Fungal diversity and richness varied between two sampling times (year 2017 and 2018) (p ≤ 0.05, Kruskal-Wallis test) (Figure 2). However, lime applications did not significantly impact fungal diversity and richness, compared with the no lime control treatment. In addition, fungal diversity and richness from the surface soil were significantly higher than those of the deeper soils at Moro, and only fungal richness from the surface soil was higher than that of the deeper soil at Pendleton (p ≤ 0.05, Kruskal-Wallis test), but no difference of fungal diversity was observed. These results indicate that liming, location, and soil depth had marginal and inconsistent impacts on fungal diversity, while time after liming had greater influence on fungal diversity.

FIGURE 2
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Figure 2. Fungal diversity and richness indices among locations, soil depth, years, and lime applications. (A) Fungal Shannon diversity. (B) Fungal richness (p ≤ 0.05, Kruskal-Wallis test).

Non-metric multidimensional scaling (NMDS) and PERMANOVA analyses of fungal community composition revealed significant location (PERMANOVA r2 = 0.19, p = 0.001) and soil depth (PERMANOVA r2 = 0.15, p = 0.001) effects (Figure 3A). A small but significant effect of liming (PERMANOVA r2 = 0.02, p = 0.015) on fungal community composition was observed (Figure 3B). Additionally, fungal community dissimilarities were significantly correlated with soil chemical parameters, including organic matter (OM), DTPA-Al, KCl-Al, pH, and nitrogen (NH4.N and NO3.N) (Figure 3B). Further, fungal communities from different locations and soil depths were analyzed independently using NMDS. The results showed that time after lime treatment (year) influenced fungal composition (PERMANOVA, p = 0.001). The impacts of liming on fungal community composition were only observed in the surface soil at Moro (PERMANOVA r2 = 0.12, p = 0.008), but not in the surface soil at Pendleton or in deeper soils at either location (p > 0.27) (Figure 4).

FIGURE 3
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Figure 3. Non-metric multidimensional scaling (NMDS) of fungal community from all samples (Bray-Curtis distances). (A) NMDS of fungal community within location and soil depth. (B) NMDS of fungal community within soil depth and lime application. Symbols represent soil depth and colors represent location or rate of lime application. Vectors represent significant associations of soil chemical factors along with axes (vegan, p ≤ 0.05). Al-DTPA, DTPA extractable aluminum; Al-KCl, KCl extractable aluminum.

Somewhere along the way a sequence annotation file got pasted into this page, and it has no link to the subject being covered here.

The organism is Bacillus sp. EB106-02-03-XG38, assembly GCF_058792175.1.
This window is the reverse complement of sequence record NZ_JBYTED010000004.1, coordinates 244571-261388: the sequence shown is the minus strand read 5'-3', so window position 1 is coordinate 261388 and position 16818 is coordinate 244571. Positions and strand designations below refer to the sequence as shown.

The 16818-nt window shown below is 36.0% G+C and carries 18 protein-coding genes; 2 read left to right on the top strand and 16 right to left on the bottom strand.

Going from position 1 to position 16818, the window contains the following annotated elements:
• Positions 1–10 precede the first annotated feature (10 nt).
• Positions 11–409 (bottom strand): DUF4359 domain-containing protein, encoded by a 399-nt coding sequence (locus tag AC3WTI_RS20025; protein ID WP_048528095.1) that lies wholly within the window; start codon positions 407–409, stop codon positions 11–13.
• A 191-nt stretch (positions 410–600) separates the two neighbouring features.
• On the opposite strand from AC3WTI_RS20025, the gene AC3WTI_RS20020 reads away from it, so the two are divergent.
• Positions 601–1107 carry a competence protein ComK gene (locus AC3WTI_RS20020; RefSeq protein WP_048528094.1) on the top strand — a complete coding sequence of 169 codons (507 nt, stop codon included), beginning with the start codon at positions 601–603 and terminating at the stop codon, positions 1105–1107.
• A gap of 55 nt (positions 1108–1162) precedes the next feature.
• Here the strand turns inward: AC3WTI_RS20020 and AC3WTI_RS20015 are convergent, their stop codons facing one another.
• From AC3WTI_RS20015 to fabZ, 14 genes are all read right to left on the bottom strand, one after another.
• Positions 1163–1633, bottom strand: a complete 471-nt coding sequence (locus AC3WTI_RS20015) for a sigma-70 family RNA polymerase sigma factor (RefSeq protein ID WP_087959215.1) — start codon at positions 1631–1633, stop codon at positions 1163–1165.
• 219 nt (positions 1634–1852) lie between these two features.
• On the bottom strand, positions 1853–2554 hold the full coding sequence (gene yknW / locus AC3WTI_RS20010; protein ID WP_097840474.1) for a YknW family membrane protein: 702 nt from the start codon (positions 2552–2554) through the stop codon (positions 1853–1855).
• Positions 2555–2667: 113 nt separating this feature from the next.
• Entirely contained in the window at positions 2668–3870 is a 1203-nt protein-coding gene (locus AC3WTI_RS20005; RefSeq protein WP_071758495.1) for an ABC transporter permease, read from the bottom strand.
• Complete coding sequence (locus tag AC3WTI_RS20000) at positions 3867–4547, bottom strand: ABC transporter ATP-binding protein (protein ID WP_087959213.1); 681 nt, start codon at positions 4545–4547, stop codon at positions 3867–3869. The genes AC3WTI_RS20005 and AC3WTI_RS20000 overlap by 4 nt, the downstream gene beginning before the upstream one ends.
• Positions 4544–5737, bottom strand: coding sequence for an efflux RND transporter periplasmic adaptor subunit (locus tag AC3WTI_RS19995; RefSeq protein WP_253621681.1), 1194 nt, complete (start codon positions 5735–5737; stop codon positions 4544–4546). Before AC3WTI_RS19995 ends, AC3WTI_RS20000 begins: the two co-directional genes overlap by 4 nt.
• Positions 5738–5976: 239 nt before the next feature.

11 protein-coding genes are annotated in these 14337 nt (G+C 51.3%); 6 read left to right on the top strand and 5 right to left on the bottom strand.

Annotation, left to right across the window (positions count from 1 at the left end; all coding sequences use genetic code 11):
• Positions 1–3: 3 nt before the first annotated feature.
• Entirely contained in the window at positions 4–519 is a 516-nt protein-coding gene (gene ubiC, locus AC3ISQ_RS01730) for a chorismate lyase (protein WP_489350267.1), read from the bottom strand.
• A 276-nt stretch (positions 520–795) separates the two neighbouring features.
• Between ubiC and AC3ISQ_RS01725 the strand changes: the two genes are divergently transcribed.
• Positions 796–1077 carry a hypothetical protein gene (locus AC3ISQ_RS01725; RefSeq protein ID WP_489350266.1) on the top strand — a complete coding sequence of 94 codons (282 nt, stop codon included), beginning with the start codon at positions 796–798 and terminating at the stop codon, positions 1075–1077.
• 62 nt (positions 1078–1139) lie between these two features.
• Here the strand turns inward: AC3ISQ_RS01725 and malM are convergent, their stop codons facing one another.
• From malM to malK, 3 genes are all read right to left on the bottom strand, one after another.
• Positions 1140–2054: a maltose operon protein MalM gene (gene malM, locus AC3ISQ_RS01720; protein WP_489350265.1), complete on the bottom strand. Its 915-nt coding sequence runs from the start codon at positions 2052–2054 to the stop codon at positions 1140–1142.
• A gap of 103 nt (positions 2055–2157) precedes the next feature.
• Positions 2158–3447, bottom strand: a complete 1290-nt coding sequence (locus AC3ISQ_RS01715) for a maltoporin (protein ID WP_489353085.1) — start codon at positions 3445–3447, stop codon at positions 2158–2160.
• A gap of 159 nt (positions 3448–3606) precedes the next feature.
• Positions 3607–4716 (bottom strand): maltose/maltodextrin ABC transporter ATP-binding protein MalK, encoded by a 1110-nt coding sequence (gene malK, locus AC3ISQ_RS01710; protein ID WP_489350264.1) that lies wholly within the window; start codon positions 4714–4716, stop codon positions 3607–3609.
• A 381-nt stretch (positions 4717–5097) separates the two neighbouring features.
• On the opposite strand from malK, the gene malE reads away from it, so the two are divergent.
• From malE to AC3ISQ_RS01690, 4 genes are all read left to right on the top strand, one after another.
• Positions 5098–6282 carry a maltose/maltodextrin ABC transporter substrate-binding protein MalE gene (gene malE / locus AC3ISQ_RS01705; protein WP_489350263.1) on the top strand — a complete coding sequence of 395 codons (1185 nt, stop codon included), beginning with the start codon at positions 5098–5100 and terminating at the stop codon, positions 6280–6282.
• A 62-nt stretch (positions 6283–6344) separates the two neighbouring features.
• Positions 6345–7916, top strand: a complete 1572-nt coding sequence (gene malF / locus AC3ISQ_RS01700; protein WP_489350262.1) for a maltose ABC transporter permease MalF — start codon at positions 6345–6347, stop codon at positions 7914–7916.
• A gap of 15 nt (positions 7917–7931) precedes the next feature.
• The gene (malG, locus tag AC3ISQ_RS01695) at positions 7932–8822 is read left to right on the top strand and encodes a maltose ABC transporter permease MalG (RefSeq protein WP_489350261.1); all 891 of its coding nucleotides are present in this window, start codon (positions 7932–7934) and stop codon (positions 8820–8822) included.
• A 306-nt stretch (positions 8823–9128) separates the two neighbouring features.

FIGURE 4
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Figure 4. Non-metric multidimensional scaling (NMDS) of fungal community within locations and soil depth (Bray-Curtis distances). Symbols represent sample time after liming (year), and colors represent rate of lime application (kg ha–1).

Effect of Location and Soil Depth on Fungal Taxa

Differences in the relative abundance of fungal families by location and soil depth were observed in soil samples without liming (p ≤ 0.05, Kruskal-Wallis test). Eighteen and 14 fungal families were significantly affected by location and soil depth, respectively, where some families were more abundant in the surface soil (0–7.5 cm) (e.g., Coniochaetaceae, Dothioraceae, Lasiosphaeriaceae, Piskurozymaceae, and Sordariaceae), some in deeper soil (15–22.5 cm) (e.g., Calcarisporiellaceae, Geminibasidiaceae, Kickxellaceae, and Mortierellaceae), and some families (Aspergillaceae, Hypocreaceae, and Myxotrichaceae) in the middle layer (7.5–15 cm) (Table 1). Moreover, nine families varied significantly with both location and soil depth.

TABLE 1
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Table 1. The relative abundance (±standard error) of fungal families significantly impacted by location and soil depth without liming.

Effect of Lime Applications on Fungal Taxa